INTRODUCTION: Since the start of the pandemic, millions of people have been infected, with thousands of deaths. Many foci worldwide have been identified in retirement nursing homes, with a high number of deaths. Our study aims were to evaluate the spread of SARS-CoV-2 in the retirement nursing homes, the predictors to develop symptoms, and death. METHODS AND FINDINGS: We conducted a retrospective study enrolling all people living in retirement nursing homes (PLRNH), where at least one SARS-CoV-2 infected person was present. Medical and clinical data were collected. Variables were compared with Student's t-test or Pearson chi-square test as appropriate. Uni- and multivariate analyses were conducted to evaluate variables' influence on infection and symptoms development. Cox proportional-hazards model was used to evaluate 30 days mortality predictors, considering death as the dependent variable. We enrolled 382 subjects. The mean age was 81.15±10.97 years, and males were 140(36.7%). At the multivariate analysis, mental disorders, malignancies, and angiotensin II receptor blockers were predictors of SARS-CoV-2 infection while having a neurological syndrome was associated with a lower risk. Only half of the people with SARS-CoV-2 infection developed symptoms. Chronic obstructive pulmonary disease and neurological syndrome were correlated with an increased risk of developing SARS-CoV-2 related symptoms. Fifty-six (21.2%) people with SARS-CoV-2 infection died; of these, 53 died in the first 30 days after the swab's positivity. Significant factors associated with 30-days mortality were male gender, hypokinetic disease, and the presence of fever and dyspnea. Patients' autonomy and early heparin treatment were related to lower mortality risk. CONCLUSIONS: We evidenced factors associated with infection's risk and death in a setting with high mortality such as retirement nursing homes, that should be carefully considered in the management of PLRNH.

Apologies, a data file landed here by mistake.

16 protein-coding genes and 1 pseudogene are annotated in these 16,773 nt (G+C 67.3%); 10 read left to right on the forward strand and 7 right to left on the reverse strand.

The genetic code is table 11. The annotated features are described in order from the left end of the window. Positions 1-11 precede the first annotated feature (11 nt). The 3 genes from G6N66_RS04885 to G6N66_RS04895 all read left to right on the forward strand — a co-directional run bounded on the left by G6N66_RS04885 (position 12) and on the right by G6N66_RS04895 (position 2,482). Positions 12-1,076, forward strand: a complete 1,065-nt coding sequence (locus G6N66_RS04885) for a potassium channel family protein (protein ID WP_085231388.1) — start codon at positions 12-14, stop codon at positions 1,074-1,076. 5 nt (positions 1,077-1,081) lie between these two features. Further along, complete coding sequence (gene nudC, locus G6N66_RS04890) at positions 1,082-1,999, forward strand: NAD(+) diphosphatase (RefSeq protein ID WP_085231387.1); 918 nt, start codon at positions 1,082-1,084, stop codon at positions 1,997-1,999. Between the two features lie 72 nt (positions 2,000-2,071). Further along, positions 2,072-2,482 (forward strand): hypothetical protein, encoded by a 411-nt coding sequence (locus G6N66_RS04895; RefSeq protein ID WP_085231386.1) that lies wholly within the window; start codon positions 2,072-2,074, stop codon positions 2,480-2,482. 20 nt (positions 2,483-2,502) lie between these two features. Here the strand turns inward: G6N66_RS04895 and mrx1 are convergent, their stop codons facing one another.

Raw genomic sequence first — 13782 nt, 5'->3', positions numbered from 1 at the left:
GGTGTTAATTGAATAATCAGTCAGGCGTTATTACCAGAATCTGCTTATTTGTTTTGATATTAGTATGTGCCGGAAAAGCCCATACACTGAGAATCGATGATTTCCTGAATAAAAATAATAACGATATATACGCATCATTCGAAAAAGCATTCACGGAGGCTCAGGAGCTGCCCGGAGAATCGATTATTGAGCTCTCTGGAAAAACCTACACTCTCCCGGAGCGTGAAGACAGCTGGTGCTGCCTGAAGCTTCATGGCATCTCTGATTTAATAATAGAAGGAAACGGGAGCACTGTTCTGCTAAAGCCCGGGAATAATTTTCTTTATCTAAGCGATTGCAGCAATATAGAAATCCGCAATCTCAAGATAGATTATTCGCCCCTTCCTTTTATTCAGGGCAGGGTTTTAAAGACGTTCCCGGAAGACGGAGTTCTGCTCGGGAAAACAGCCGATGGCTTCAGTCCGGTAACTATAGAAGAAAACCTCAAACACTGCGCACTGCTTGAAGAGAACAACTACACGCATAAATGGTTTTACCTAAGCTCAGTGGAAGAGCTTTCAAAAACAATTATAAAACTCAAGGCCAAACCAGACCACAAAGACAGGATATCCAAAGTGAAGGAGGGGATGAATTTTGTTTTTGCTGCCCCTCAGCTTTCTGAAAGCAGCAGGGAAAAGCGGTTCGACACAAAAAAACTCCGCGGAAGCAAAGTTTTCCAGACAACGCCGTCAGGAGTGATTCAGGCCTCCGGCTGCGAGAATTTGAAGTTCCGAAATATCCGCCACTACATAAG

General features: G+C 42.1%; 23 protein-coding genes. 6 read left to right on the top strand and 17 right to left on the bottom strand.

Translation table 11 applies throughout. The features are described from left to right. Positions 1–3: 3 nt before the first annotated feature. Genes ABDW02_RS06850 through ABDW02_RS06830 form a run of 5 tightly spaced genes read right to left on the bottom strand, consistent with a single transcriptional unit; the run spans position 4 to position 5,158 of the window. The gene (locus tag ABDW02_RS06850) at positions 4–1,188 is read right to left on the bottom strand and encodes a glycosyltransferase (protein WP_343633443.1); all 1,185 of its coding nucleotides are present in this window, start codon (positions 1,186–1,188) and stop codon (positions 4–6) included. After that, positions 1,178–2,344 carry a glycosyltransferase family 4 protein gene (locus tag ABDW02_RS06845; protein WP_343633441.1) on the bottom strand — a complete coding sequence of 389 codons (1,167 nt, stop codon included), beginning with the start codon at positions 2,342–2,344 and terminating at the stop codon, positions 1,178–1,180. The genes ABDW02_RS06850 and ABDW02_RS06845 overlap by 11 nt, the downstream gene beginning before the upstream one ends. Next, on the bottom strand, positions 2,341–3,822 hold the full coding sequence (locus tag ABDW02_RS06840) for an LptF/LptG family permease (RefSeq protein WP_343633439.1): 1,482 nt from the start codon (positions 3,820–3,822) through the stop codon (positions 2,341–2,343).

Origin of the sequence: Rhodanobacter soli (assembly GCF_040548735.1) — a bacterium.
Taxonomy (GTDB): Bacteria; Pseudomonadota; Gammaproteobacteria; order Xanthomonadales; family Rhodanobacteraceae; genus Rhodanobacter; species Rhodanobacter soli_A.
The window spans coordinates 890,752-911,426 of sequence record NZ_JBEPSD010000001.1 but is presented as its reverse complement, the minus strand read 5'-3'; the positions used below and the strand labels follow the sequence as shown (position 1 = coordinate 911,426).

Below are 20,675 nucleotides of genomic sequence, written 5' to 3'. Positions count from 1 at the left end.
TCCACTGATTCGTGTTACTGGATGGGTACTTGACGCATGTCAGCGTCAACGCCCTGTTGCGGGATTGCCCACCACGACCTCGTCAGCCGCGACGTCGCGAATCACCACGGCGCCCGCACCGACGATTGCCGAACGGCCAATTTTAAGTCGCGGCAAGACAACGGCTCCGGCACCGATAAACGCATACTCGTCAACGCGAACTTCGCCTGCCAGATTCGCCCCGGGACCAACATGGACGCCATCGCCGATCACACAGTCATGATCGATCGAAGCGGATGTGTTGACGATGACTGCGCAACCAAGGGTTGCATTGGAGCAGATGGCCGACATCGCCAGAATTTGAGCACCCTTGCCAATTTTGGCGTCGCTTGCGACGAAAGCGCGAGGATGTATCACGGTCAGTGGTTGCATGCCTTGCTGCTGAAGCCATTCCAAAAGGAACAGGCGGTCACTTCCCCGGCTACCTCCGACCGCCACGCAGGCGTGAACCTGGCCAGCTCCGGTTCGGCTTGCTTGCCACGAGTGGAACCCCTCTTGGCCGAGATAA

Subject(s)
COVID-19/pathology , Aged , Aged, 80 and over , Angiotensin Receptor Antagonists/administration & dosage , COVID-19/complications , COVID-19/mortality , COVID-19/virology , Dyspnea/etiology , Female , Fever/etiology , Heparin, Low-Molecular-Weight/therapeutic use , Humans , Male , Mental Disorders/complications , Mental Disorders/pathology , Neoplasms/complications , Neoplasms/pathology , Nursing Homes , Proportional Hazards Models , Retrospective Studies , Risk Factors , SARS-CoV-2/isolation & purification , Sex Factors , Survival Rate
9.
Lancet Diabetes Endocrinol ; 9(5): 293-303, 2021 05.
Article in English | MEDLINE | ID: covidwho-1531930

ABSTRACT